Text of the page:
The number of Covid-19 cases in Uganda remains at 52, with none in Lukaya, and no new cases for a couple of days, and no deaths. All known exposed people are in quarantine. It is now looking possible that schools may reopen near the end of April if things don't change.

All of the former MSA students who were staying at other schools or universities were given help in getting transport back to Lukaya or to their villages. With fares increasing by two to three times, this was a big project and expense. Some were as far away as Lira, a 7 hour drive. Several students were attending an agricultural school on one of the Ssese Islands in Lake Victoria. The only way for them to get home was for our leader, George Kateregga, to rent a van, take the ferry to the island and then bring them back.

In Lukaya, adjustments needed to be made to keep the Mustard Seed students from going hungry. As the restrictions on movements became more stringent, the 'open kitchen' at school presented too many problems for it to be a daily source of food. The neediest families were invited to come to school for packages of food over a two-day period. They were very, very happy to be given 10 kg of maize meal and 5 kg of beans-staples of their diet. The 120 families represent nearly half of the population of the school, which has just under 600 students. The others are in their villages or have other ways of getting food.

The orders for the 'lockdown' were made more severe including a curfew from 7 p.m. to 6:30 a.m. on March 31. Sadly, the first night of the curfew was a night for thieves and vandals. And, they preyed upon Mustard Seed, through a high chain-link fence, passing two unarmed guards, and burglar bars on a locked window to enter the computer lab. They escaped with all but four of the computers in the lab. Those four, along with a projector and modem were found hidden near the gate. The police thought they had identified a suspect, but it was a case of mistaken identity. We now have to wait for finger-print studies to be carried out but hope for recovery is diminishing with each passing day. The computer lab with its 16 laptops was the pride of the school and a vital hub of learning.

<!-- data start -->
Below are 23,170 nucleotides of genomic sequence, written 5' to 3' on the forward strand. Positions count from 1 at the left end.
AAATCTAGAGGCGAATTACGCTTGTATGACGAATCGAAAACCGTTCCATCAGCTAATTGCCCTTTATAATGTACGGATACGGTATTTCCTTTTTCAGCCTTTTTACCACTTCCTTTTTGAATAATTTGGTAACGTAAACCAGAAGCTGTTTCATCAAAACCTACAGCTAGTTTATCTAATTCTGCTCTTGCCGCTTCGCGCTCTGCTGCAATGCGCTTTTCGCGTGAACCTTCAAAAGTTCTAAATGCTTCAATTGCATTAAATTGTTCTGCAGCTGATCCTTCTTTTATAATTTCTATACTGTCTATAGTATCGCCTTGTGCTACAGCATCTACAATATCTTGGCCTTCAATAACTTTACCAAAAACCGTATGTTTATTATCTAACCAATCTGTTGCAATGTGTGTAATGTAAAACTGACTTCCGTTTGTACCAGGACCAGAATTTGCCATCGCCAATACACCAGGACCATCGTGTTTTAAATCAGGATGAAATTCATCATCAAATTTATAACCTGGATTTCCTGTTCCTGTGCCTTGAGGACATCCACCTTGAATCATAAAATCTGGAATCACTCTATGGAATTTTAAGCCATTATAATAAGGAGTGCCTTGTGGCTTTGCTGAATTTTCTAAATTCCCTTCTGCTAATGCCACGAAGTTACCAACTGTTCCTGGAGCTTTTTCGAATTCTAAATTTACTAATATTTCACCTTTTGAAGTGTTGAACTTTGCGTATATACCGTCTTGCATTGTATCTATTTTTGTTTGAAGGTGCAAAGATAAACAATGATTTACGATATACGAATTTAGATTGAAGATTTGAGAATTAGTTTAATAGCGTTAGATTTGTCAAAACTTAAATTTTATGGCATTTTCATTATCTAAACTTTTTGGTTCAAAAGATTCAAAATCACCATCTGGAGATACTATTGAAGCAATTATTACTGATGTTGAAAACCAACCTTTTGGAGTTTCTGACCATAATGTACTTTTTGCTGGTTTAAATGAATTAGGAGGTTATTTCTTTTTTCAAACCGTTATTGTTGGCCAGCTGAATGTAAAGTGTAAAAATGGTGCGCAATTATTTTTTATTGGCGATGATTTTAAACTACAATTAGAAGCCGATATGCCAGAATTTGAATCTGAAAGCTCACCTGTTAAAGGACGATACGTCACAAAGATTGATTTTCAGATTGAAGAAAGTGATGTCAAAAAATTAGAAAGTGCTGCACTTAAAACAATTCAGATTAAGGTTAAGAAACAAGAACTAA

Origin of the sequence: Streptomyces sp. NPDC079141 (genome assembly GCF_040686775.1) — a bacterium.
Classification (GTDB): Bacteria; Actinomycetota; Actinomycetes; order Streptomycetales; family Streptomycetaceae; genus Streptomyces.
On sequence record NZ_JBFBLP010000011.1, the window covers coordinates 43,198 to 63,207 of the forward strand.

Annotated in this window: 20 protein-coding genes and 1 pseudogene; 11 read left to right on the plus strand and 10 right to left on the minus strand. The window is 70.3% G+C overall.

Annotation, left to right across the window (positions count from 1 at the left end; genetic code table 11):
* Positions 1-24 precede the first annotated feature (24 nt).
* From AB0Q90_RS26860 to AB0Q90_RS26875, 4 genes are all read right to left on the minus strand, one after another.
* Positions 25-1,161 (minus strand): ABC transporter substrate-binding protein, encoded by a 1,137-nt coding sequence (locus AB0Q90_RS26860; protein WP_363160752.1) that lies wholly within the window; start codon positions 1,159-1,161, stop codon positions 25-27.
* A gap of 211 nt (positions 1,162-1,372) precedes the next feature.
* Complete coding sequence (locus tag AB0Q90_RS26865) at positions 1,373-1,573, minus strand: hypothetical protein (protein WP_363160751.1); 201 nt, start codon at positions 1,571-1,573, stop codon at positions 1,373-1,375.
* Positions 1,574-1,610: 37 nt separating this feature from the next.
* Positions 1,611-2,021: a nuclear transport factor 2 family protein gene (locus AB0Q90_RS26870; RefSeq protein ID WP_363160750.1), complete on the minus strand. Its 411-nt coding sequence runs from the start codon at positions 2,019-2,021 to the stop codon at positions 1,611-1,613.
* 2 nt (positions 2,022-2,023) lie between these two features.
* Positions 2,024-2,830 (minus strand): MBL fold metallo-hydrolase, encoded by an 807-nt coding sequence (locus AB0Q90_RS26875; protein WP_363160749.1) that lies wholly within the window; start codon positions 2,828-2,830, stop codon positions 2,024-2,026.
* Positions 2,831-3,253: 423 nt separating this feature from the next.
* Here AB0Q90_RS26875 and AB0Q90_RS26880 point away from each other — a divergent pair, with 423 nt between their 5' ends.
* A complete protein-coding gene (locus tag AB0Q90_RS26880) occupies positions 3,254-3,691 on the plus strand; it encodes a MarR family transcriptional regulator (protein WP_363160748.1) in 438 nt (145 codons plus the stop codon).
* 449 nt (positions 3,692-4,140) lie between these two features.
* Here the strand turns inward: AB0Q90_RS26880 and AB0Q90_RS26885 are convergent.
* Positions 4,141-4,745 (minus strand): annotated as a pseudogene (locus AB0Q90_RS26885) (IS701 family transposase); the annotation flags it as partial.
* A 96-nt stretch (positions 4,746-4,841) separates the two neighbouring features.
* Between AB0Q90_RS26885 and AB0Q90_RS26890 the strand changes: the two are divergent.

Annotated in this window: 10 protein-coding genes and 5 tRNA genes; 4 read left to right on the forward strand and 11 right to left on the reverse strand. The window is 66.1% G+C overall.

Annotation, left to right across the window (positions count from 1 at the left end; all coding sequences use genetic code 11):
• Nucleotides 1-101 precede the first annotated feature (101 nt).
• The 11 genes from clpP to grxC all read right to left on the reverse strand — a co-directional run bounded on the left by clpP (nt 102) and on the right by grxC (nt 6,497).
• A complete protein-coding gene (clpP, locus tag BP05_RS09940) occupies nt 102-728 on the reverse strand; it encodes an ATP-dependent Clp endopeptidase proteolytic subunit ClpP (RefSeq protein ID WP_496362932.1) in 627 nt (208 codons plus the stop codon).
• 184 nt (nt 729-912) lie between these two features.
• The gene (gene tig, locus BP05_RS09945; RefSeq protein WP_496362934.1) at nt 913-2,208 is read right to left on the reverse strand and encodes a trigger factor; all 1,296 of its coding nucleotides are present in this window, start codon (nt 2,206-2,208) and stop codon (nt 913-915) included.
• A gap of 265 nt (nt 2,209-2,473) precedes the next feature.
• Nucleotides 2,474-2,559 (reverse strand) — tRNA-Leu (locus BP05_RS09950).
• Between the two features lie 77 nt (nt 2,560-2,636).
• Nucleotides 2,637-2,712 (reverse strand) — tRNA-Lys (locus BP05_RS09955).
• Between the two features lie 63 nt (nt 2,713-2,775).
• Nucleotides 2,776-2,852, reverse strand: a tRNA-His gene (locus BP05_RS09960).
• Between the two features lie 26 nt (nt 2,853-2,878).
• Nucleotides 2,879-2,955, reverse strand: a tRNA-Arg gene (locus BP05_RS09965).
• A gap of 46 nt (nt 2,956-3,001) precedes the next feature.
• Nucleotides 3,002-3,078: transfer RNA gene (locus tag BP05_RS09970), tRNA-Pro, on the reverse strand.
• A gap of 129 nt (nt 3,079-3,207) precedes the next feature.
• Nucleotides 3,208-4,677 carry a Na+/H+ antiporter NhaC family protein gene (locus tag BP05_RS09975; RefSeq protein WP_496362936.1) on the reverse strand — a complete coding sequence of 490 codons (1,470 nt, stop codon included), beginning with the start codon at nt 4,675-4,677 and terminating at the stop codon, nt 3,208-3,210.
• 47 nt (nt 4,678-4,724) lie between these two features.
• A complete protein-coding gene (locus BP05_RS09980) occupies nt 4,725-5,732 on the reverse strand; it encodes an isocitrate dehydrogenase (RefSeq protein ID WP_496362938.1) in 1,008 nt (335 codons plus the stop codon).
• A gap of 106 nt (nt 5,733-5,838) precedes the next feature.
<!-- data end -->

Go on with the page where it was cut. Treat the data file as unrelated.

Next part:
On a happier note, in order to help reduce the spread of disease, hand-washing stations were installed near the main gate to the school and by the community water station. 'Thank you,' to the Lukaya Rotary Club and Ken Bennett, one of our partners who is a Rotarian from Slippery Rock, PA

THANKS to each of you who has helped to reduce the hardships for the many children and families who would have no place to turn without our school.

 

Previous Report:  Mustard Seed Academy - Update from Lukaya, Uganda

We are expecting to report on our trip and the good things happening at Mustard Seed Academy and to send out new photos and reports very soon. However, the more pressing communication seems to be about the current pandemic.